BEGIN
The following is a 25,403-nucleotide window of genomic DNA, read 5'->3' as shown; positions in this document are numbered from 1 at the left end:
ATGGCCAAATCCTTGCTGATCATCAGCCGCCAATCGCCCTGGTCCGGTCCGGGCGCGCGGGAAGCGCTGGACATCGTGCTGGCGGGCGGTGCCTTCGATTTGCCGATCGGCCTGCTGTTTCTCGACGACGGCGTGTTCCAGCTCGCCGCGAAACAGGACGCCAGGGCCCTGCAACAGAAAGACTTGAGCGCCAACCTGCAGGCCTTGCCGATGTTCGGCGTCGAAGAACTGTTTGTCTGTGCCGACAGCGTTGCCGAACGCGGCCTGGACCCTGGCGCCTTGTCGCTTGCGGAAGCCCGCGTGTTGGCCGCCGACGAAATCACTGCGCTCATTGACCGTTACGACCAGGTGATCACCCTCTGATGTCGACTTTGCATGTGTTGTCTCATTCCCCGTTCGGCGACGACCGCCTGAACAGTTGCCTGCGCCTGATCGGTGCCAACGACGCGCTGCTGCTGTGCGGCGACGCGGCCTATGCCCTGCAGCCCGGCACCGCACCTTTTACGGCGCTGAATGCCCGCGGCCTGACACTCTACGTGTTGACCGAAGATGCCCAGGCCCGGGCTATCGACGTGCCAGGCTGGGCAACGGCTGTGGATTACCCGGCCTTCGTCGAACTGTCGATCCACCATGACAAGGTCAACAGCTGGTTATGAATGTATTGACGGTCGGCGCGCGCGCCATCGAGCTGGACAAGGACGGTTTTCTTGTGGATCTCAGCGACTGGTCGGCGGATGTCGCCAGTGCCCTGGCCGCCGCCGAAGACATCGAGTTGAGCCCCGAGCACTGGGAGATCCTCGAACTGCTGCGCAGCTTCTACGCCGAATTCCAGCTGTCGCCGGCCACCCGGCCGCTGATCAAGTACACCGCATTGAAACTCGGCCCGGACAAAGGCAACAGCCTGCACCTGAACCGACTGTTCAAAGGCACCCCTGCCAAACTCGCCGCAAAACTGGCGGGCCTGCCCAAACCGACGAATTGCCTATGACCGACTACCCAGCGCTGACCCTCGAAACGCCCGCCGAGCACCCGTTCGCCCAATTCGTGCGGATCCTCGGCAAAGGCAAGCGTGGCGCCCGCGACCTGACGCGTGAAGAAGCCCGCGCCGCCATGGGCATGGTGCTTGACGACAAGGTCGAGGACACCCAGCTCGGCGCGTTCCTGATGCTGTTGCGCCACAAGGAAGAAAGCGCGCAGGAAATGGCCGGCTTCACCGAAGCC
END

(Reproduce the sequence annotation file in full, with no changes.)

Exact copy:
The following is a 25,403-nucleotide window of genomic DNA, read 5'->3' as shown; positions in this document are numbered from 1 at the left end:
ATGGCCAAATCCTTGCTGATCATCAGCCGCCAATCGCCCTGGTCCGGTCCGGGCGCGCGGGAAGCGCTGGACATCGTGCTGGCGGGCGGTGCCTTCGATTTGCCGATCGGCCTGCTGTTTCTCGACGACGGCGTGTTCCAGCTCGCCGCGAAACAGGACGCCAGGGCCCTGCAACAGAAAGACTTGAGCGCCAACCTGCAGGCCTTGCCGATGTTCGGCGTCGAAGAACTGTTTGTCTGTGCCGACAGCGTTGCCGAACGCGGCCTGGACCCTGGCGCCTTGTCGCTTGCGGAAGCCCGCGTGTTGGCCGCCGACGAAATCACTGCGCTCATTGACCGTTACGACCAGGTGATCACCCTCTGATGTCGACTTTGCATGTGTTGTCTCATTCCCCGTTCGGCGACGACCGCCTGAACAGTTGCCTGCGCCTGATCGGTGCCAACGACGCGCTGCTGCTGTGCGGCGACGCGGCCTATGCCCTGCAGCCCGGCACCGCACCTTTTACGGCGCTGAATGCCCGCGGCCTGACACTCTACGTGTTGACCGAAGATGCCCAGGCCCGGGCTATCGACGTGCCAGGCTGGGCAACGGCTGTGGATTACCCGGCCTTCGTCGAACTGTCGATCCACCATGACAAGGTCAACAGCTGGTTATGAATGTATTGACGGTCGGCGCGCGCGCCATCGAGCTGGACAAGGACGGTTTTCTTGTGGATCTCAGCGACTGGTCGGCGGATGTCGCCAGTGCCCTGGCCGCCGCCGAAGACATCGAGTTGAGCCCCGAGCACTGGGAGATCCTCGAACTGCTGCGCAGCTTCTACGCCGAATTCCAGCTGTCGCCGGCCACCCGGCCGCTGATCAAGTACACCGCATTGAAACTCGGCCCGGACAAAGGCAACAGCCTGCACCTGAACCGACTGTTCAAAGGCACCCCTGCCAAACTCGCCGCAAAACTGGCGGGCCTGCCCAAACCGACGAATTGCCTATGACCGACTACCCAGCGCTGACCCTCGAAACGCCCGCCGAGCACCCGTTCGCCCAATTCGTGCGGATCCTCGGCAAAGGCAAGCGTGGCGCCCGCGACCTGACGCGTGAAGAAGCCCGCGCCGCCATGGGCATGGTGCTTGACGACAAGGTCGAGGACACCCAGCTCGGCGCGTTCCTGATGCTGTTGCGCCACAAGGAAGAAAGCGCGCAGGAAATGGCCGGCTTCACCGAAGCC